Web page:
Ed Biggar loads a Paragon FireFly.
A 2013 New Year’s Kiln Resolution
Reader Response: Kiln nostalgia; when to open the kiln after it has cooled; the early days of glass
A Kiln Story: Red Faces in the Kiln
A 2013 NEW YEAR’S KILN RESOLUTION
A kiln resolution for 2013: Fire more often. If you are a professional, then the ware that comes from your kiln is a direct measure of your income. Keep thinking of ways to fire your kiln more often and to sell everything you produce.
If you are a hobbyist with limited time, give yourself the gift of using your kiln more often. Being too busy to fire your kiln is like keeping a Ferrari in the garage because you don’t have time to drive it. Like a high performance car, a kiln is made to be used, and used often. A kiln is designed to withstand many firings. And a kiln uses little electricity--much less than most people think.
What resolutions are you making this year? Did you keep last year’s resolutions? If so, how did you do it?
The last Kiln Pointer included a letter about one of the first Paragon glass kilns. Joe Spitzer, the “Kiln Doctor” of Central Florida, wrote, “Your article created a rush of nostalgia for me. I sold the very first Paragon digital kiln. It was rushed to production in time to be shown in my booth at the annual Orlando Ceramic Show in February, 1987. The kiln was so new that it didn't even have a data plate or part number on it! And, of course, I remember that I sold it to Duncan Ceramics. The rest is a long history.”
In the letters column of the last Kiln Pointer, someone asked, “What temperature is safe to open the kiln?” Mario Miguel Echevarria of Longmont, Colorado wrote, “I always pull tiles out of my kiln when the temp gauge reads 200 F or less. I figure, if heat won't destroy cookies or casserole dishes pulled from a 425 F degree oven, it won't hurt anything I am firing. For my smaller non-digital kiln, I won't pull objects until I can touch the metal casing on the kiln for a few seconds without pulling my hand away. I have never had problems.”
The passing of Boyce Lundstrom was discussed in the Reader Response section of the last Kiln Pointer. Newy Fagan of Ocklawaha, Florida wrote, “Boyce was the driving force behind the kiln-formed glass movement and contributed much to the history of glass. I got into stained glass in 1977, and my teacher in Connecticut told me about putting Bullseye glass in kilns to melt together. At that time, a lot was known about painting on glass and firing, but not fusing. I jumped in with both feet, bought the 28th Marathon kiln with a loan from the bank and over the years have purchased eight GL-22 Paragon kilns, which have been my favorite for personal use and teaching.”
Two issues ago we announced that Paragon was founded in 1948 and was purchased 30 years ago by John Hohenshelt, Sr. Jamie Gray, President/CEO of Glass Art Association of Canada, wrote, “Congratulations on 30 years for Paragon. I have a Paragon kiln myself, which I absolutely love. It's great to know something of this small company that grew into a force to be reckoned with.”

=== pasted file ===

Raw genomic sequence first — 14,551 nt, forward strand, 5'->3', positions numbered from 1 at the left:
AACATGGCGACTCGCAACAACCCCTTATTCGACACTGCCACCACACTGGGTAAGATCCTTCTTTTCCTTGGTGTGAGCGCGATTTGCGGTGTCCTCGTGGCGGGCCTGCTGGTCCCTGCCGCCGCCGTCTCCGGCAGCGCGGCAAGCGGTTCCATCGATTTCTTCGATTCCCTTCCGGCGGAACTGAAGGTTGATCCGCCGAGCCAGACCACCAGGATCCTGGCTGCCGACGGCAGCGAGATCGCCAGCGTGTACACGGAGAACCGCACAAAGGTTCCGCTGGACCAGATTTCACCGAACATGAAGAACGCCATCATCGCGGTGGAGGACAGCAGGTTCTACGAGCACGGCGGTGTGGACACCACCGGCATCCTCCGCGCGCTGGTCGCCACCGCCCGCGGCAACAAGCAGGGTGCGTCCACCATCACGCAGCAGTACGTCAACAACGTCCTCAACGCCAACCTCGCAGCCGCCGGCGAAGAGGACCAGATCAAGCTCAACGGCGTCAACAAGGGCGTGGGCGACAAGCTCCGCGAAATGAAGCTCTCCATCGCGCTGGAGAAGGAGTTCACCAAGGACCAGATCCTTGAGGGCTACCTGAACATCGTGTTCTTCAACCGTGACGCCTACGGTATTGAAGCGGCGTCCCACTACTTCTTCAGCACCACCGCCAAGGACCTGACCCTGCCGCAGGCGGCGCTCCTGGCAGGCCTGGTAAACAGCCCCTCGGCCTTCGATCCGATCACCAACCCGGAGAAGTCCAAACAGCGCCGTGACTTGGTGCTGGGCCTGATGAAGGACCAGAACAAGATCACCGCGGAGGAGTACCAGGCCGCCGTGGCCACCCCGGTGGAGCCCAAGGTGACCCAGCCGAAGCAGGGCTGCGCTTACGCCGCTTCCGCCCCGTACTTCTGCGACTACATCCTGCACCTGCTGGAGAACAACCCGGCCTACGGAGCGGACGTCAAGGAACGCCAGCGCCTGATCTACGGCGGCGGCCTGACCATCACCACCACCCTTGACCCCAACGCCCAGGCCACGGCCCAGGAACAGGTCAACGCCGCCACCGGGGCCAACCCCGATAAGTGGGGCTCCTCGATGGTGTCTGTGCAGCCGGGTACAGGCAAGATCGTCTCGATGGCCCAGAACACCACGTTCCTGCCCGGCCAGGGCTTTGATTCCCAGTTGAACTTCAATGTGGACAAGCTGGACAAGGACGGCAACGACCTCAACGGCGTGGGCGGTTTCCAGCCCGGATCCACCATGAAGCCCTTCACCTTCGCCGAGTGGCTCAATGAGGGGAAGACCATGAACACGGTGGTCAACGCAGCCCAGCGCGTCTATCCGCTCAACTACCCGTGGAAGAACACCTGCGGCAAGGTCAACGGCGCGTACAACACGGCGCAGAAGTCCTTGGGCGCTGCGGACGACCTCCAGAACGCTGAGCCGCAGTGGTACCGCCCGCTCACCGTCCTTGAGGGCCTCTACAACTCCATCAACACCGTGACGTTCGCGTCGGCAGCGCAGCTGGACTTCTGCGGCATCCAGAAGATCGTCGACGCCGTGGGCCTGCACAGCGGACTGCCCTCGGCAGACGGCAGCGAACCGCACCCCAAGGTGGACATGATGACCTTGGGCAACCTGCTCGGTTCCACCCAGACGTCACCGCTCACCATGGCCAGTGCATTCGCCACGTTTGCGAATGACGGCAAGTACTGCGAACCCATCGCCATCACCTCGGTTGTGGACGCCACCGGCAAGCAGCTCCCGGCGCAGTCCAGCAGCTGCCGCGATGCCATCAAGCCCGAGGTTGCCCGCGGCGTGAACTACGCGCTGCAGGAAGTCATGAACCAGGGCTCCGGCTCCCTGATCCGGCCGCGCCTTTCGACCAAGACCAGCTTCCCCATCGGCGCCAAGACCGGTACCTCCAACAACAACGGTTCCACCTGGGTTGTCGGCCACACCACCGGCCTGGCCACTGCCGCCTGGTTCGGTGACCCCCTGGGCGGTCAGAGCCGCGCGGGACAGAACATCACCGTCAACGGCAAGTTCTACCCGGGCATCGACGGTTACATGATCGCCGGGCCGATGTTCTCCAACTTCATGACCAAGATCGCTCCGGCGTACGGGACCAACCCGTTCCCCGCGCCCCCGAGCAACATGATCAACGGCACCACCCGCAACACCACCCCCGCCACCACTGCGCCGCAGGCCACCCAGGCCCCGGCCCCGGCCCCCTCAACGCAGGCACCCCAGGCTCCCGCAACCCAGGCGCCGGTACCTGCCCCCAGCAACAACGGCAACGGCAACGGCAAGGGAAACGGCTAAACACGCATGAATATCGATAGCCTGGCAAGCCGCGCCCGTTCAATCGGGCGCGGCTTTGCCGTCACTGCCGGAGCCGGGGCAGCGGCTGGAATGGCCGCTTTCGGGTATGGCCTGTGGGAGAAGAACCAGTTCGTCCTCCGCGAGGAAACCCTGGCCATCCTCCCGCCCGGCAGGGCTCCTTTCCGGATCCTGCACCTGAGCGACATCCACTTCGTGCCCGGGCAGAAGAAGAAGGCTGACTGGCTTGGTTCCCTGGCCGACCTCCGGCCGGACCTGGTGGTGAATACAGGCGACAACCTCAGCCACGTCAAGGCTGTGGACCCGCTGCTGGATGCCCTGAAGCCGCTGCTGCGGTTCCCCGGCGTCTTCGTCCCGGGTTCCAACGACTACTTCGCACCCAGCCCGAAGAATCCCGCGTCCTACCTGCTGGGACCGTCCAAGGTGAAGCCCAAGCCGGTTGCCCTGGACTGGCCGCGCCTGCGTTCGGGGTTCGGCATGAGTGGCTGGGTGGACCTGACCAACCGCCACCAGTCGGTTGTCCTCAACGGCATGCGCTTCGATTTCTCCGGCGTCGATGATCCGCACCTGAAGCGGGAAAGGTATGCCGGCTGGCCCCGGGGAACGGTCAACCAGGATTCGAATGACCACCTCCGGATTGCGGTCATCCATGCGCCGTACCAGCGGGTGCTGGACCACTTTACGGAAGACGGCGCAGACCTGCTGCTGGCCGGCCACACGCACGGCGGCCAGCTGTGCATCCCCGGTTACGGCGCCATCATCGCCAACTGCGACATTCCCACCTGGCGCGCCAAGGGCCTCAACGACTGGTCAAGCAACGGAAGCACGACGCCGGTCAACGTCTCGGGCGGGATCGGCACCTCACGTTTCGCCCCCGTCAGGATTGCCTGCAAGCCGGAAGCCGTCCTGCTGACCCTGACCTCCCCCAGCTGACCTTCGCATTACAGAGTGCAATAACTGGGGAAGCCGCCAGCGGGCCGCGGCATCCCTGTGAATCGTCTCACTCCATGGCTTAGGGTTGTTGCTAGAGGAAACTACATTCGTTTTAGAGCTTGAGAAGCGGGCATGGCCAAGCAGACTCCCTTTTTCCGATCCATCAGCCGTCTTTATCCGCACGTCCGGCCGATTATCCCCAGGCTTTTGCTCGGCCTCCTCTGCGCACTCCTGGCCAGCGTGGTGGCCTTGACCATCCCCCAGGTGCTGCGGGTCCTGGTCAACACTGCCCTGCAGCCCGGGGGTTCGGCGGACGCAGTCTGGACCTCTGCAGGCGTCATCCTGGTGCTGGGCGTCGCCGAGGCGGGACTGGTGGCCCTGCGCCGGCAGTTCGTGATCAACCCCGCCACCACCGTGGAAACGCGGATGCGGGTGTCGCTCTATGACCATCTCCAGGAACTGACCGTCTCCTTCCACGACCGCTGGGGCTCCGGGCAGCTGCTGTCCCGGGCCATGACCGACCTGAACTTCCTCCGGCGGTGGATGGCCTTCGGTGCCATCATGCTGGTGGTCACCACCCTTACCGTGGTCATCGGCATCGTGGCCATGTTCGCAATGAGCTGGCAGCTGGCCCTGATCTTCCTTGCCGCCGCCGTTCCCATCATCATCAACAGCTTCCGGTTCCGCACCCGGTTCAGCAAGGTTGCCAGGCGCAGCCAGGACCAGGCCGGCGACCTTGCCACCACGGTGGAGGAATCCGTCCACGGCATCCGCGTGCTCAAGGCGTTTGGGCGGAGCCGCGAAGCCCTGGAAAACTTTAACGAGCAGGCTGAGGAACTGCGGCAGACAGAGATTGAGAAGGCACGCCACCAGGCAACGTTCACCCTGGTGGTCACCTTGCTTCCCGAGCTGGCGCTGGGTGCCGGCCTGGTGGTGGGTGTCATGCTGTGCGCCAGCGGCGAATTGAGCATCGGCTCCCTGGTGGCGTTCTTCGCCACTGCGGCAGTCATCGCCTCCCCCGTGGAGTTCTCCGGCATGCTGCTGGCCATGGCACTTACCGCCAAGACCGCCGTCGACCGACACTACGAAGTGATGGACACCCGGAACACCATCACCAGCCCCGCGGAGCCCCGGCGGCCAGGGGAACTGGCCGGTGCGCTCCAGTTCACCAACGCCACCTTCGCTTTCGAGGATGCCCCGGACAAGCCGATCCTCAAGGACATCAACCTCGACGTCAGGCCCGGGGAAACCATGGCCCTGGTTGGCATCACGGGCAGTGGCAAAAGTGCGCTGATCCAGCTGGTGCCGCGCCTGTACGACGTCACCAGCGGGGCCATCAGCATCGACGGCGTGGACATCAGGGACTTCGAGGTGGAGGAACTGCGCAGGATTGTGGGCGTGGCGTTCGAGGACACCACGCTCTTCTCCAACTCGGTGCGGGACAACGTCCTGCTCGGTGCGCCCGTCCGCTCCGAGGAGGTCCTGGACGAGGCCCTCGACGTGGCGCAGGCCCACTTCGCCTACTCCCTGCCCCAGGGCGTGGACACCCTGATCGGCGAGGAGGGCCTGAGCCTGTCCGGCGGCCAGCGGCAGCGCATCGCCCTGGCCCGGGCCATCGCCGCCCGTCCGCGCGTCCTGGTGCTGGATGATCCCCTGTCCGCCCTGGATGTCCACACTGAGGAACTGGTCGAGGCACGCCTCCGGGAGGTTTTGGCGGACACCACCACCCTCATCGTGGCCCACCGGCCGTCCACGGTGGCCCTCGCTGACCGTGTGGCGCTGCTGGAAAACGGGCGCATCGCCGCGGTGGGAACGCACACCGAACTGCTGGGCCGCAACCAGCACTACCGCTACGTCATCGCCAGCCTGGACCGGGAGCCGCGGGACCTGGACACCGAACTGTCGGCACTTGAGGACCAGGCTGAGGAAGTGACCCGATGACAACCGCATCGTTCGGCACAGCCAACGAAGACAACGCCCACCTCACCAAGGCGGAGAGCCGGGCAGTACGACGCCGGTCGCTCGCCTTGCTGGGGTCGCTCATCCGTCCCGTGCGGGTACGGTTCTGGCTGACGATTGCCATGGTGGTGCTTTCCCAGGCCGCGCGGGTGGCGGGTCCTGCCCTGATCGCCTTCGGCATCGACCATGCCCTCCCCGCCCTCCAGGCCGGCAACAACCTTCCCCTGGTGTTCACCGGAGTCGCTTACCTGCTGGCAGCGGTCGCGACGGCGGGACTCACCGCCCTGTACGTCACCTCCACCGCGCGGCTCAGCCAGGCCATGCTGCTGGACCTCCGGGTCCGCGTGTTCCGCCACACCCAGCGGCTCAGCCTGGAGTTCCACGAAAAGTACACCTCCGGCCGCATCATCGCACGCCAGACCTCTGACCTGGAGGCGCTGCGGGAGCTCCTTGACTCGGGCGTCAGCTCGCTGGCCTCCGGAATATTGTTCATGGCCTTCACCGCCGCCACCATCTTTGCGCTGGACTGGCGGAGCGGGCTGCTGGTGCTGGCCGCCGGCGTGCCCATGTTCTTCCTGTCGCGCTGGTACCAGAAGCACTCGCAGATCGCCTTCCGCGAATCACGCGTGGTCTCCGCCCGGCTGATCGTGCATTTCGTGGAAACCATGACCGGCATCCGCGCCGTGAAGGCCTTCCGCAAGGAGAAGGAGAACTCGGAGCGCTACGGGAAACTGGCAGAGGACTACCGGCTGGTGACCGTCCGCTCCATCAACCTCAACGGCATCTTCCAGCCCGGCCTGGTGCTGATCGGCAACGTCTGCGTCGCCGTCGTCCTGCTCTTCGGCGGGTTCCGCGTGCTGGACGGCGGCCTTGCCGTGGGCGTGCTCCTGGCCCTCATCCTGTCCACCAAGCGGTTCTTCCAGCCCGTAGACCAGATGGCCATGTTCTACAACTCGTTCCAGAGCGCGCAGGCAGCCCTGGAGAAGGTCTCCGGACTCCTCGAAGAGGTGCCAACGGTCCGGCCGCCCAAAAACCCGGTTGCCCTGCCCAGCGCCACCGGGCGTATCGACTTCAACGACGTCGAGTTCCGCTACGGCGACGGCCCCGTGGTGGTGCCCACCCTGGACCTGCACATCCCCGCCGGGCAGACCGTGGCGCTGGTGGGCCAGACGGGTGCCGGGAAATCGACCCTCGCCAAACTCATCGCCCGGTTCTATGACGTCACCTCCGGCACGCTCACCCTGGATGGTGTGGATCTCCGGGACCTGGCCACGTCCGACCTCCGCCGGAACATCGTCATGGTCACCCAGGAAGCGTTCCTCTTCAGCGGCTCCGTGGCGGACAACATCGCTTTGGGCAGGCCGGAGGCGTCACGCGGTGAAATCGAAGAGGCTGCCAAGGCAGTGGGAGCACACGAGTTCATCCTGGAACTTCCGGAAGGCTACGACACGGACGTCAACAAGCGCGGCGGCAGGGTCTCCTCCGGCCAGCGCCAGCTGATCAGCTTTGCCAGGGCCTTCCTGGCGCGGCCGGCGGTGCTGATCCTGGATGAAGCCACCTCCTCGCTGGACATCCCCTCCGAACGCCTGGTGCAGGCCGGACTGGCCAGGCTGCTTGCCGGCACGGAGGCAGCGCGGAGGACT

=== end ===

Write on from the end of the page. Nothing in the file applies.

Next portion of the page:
A KILN STORY: RED FACES IN THE KILN
By David Kittrell of Kittrell/Riffkind Art Glass in Dallas, Texas
The rule of glass is that whatever you melt beyond use is the glass you, your distributor, and your manufacturer are all out of until the next season.
Some of the ah-ha moments happen when glass decides to change color or visual texture completely. A good example was the new (1983) Merry-Go-Round light pink cathedral that I painted faces and hands on. When it fired, it struck a bright red. It seemed like the red faces in the kiln matched the red faces in the studio as we saw that all our work just tanked.
We have a "Wall of Melt" behind the array of kilns where the shelves with the permanently fused glass are displayed with names like "phone," "lunch," and "ADD firing schedule." It's the only way I could think of to recycle those shelves and serve as a warning to others.
“In these times, it is good to keep your family and good friends close and communicate with all, heart to heart. That's what keeps us from feeling so absolutely sad if something terrible happens. I was taught to be prepared, and as it relates to relationships, the same axiom applies. Never let an opportunity go to ‘maintain’ and ‘sustain’ a relation or a friend.” –David Kittrell
I hope you had a chance to be with your family during the holidays. Here in Mesquite on Christmas Day, powdery snow swirled from the rooftops. During New Year’s Eve and New Year’s Day, my family and I watched DVDs of the TV series MASH.
With best wishes,
Arnold Howard Paragon Industries, L.P. – Better Designed Kilns 2011 South Town East Blvd., Mesquite, Texas 75149-1122 Voice: 972-288-7557 & 800-876-4328 / Fax: 972-222-0646 / firstname.lastname@example.org / www.paragonweb.com / www.facebook.com/paragonkilns
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Copyright 2013, by Paragon Industries, L.P.